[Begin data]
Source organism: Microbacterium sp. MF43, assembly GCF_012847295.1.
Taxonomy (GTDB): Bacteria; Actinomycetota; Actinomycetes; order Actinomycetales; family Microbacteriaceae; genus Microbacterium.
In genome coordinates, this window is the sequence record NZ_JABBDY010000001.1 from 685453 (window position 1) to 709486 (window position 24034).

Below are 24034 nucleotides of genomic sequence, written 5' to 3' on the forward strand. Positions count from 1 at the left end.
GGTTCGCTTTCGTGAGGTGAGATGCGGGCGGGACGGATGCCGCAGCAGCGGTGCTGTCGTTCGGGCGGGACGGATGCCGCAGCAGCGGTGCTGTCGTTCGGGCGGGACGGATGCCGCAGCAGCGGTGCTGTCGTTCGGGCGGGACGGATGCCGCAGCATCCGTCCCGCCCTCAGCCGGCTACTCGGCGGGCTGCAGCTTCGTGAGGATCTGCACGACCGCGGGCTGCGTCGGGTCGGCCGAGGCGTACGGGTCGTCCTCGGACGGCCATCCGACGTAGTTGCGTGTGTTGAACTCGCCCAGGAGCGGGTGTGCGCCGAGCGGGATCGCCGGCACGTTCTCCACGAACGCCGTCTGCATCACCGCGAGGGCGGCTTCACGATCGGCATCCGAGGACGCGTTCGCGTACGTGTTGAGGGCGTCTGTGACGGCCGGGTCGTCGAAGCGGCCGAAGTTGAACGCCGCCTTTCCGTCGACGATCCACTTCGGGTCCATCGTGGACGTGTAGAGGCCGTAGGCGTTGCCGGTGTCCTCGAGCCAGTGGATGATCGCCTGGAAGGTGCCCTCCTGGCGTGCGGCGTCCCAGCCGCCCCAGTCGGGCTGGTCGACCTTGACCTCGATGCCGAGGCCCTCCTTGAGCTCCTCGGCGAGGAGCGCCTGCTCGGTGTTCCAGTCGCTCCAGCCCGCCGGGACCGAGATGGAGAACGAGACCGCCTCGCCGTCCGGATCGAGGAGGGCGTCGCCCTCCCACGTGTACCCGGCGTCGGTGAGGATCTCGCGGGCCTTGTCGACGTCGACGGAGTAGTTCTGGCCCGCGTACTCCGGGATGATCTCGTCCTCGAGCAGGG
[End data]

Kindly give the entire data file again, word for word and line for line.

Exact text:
Source organism: Microbacterium sp. MF43, assembly GCF_012847295.1.
Taxonomy (GTDB): Bacteria; Actinomycetota; Actinomycetes; order Actinomycetales; family Microbacteriaceae; genus Microbacterium.
In genome coordinates, this window is the sequence record NZ_JABBDY010000001.1 from 685453 (window position 1) to 709486 (window position 24034).

Below are 24034 nucleotides of genomic sequence, written 5' to 3' on the forward strand. Positions count from 1 at the left end.
GGTTCGCTTTCGTGAGGTGAGATGCGGGCGGGACGGATGCCGCAGCAGCGGTGCTGTCGTTCGGGCGGGACGGATGCCGCAGCAGCGGTGCTGTCGTTCGGGCGGGACGGATGCCGCAGCAGCGGTGCTGTCGTTCGGGCGGGACGGATGCCGCAGCATCCGTCCCGCCCTCAGCCGGCTACTCGGCGGGCTGCAGCTTCGTGAGGATCTGCACGACCGCGGGCTGCGTCGGGTCGGCCGAGGCGTACGGGTCGTCCTCGGACGGCCATCCGACGTAGTTGCGTGTGTTGAACTCGCCCAGGAGCGGGTGTGCGCCGAGCGGGATCGCCGGCACGTTCTCCACGAACGCCGTCTGCATCACCGCGAGGGCGGCTTCACGATCGGCATCCGAGGACGCGTTCGCGTACGTGTTGAGGGCGTCTGTGACGGCCGGGTCGTCGAAGCGGCCGAAGTTGAACGCCGCCTTTCCGTCGACGATCCACTTCGGGTCCATCGTGGACGTGTAGAGGCCGTAGGCGTTGCCGGTGTCCTCGAGCCAGTGGATGATCGCCTGGAAGGTGCCCTCCTGGCGTGCGGCGTCCCAGCCGCCCCAGTCGGGCTGGTCGACCTTGACCTCGATGCCGAGGCCCTCCTTGAGCTCCTCGGCGAGGAGCGCCTGCTCGGTGTTCCAGTCGCTCCAGCCCGCCGGGACCGAGATGGAGAACGAGACCGCCTCGCCGTCCGGATCGAGGAGGGCGTCGCCCTCCCACGTGTACCCGGCGTCGGTGAGGATCTCGCGGGCCTTGTCGACGTCGACGGAGTAGTTCTGGCCCGCGTACTCCGGGATGATCTCGTCCTCGAGCAGGG